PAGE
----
Dec. 11, 2008 -- There's a battle raging for kids' eyes and time as books struggle to keep up with the digital world. But Scholastic, the nation's largest publisher of children's books, has decided that when it comes to video games, if you can't beat them, join them.
"We want to go where the kids live," said David Levithan, executive editorial director of multimedia publishing at Scholastic.
The number of kids reading for pleasure has dropped over the last 20 years, with more and more kids going online for entertainment every day, according to the Kids and Family Reading Report.
With these trends in mind, Scholastic has developed a new book series, called "The 39 Clues," which is linked to a Web-based video game. Kids need information from the books to advance in the game. Developers hope the game will encourage kids to pick up their handy paperbacks.
Many kids are receptive to the idea.
"Internet and books go together," one fourth-grader from New York said. "It's like a combination. You like books and you like Internet and you combine them, and you like both."
But some educators have their doubts. They worry that the games, with images and interaction, might sate the void that children have always filled with imagination.
"If students rely just on using games and online tools, and they believe that is the only way they're going to learn or have fun, then they will be less inclined to pick up a book," said Becky Pringle, of the National Education Association.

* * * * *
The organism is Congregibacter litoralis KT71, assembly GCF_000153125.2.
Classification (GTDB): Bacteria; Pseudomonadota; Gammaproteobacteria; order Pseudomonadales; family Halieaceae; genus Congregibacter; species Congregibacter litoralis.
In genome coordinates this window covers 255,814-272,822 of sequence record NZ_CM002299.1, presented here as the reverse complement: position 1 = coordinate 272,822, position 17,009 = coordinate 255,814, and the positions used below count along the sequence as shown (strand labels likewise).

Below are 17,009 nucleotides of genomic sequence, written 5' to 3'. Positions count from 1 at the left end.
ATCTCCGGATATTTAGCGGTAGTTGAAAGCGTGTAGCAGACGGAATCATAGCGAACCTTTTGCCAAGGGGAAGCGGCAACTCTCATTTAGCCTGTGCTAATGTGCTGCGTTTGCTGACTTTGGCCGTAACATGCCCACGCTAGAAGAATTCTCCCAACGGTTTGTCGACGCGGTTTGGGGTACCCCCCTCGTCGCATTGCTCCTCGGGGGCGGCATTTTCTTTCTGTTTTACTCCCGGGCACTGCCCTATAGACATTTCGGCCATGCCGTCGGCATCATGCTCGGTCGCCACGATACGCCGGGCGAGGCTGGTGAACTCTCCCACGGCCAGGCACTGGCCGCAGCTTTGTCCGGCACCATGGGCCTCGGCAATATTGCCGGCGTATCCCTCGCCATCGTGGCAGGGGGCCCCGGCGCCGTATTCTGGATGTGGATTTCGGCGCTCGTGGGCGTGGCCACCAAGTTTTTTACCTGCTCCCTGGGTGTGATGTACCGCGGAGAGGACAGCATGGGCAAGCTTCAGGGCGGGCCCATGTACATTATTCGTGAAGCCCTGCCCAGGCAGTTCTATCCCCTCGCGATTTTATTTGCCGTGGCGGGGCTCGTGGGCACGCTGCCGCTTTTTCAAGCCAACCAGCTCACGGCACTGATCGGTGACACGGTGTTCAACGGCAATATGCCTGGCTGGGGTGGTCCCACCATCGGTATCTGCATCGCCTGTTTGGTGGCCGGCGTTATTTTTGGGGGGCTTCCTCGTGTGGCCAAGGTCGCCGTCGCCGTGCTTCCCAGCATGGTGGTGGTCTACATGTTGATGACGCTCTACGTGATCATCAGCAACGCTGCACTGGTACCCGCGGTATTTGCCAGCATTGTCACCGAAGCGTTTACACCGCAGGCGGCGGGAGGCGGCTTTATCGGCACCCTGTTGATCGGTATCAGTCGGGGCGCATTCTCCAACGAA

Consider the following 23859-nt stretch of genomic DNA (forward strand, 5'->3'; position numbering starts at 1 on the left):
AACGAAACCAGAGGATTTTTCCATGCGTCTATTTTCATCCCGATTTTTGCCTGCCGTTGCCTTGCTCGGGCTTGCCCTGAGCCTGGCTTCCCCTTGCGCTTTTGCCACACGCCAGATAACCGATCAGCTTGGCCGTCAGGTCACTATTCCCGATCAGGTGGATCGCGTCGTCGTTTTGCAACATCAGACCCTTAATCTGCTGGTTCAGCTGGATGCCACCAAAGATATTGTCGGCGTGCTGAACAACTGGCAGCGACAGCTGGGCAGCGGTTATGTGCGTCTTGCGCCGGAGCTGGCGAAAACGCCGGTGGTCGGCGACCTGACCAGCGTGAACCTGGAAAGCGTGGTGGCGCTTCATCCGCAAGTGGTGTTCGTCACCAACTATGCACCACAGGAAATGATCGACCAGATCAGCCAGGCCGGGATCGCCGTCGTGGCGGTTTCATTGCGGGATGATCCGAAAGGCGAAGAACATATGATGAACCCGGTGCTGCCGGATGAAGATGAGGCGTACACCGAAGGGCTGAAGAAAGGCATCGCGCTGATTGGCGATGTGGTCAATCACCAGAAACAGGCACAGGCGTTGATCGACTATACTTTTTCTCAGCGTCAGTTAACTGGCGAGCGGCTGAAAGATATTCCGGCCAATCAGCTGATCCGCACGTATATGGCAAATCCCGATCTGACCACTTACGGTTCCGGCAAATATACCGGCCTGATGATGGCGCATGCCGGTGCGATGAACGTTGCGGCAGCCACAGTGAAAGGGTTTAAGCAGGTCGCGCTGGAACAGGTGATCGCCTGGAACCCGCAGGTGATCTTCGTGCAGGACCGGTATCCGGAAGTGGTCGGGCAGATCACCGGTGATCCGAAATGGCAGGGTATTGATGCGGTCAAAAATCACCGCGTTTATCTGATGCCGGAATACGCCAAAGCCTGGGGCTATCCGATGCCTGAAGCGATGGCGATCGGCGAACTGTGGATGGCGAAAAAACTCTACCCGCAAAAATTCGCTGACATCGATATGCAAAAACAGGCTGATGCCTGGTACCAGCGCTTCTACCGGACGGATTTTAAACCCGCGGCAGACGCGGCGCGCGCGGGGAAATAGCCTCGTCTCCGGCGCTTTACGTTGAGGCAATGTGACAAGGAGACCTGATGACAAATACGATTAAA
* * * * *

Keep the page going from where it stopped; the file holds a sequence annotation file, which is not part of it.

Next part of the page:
"39 Clues" author Gordon Korman argues that partnering with a video game is not like sleeping with the enemy.
"That's really not the enemy," he said. "I mean, that's like my ally in the fight to get kids really, really hooked on books."
Teachers Use Games to Bring Books to Life
Libraries around the country are now carrying video games, and some schools have embraced the multimedia concept behind "The 39 Clues."
Suzanne Gabrielson, a fourth-grade teacher at P.S. 135 in New York, has brought the games into her classroom.
"I know they are all interested in playing computer games, because that's what they do every day," she said. "If we can -- if they can interact both things, I think that would really improve their reading level and interest."
Hal Lanse, an education specialist, said there are ways that parents and teachers can help kids build a connection between reading and video games.
"Have a family-reading hour every week where you read aloud a chapter from the book, and then play the game together," he said. "Discuss similarities and changes in central characters as they appear in the books and videos."
Skeptics say that merging the gaming and reading worlds will only keep kids glued to their computers. But many believe it's a step in the right direction for literacy and bringing books to life.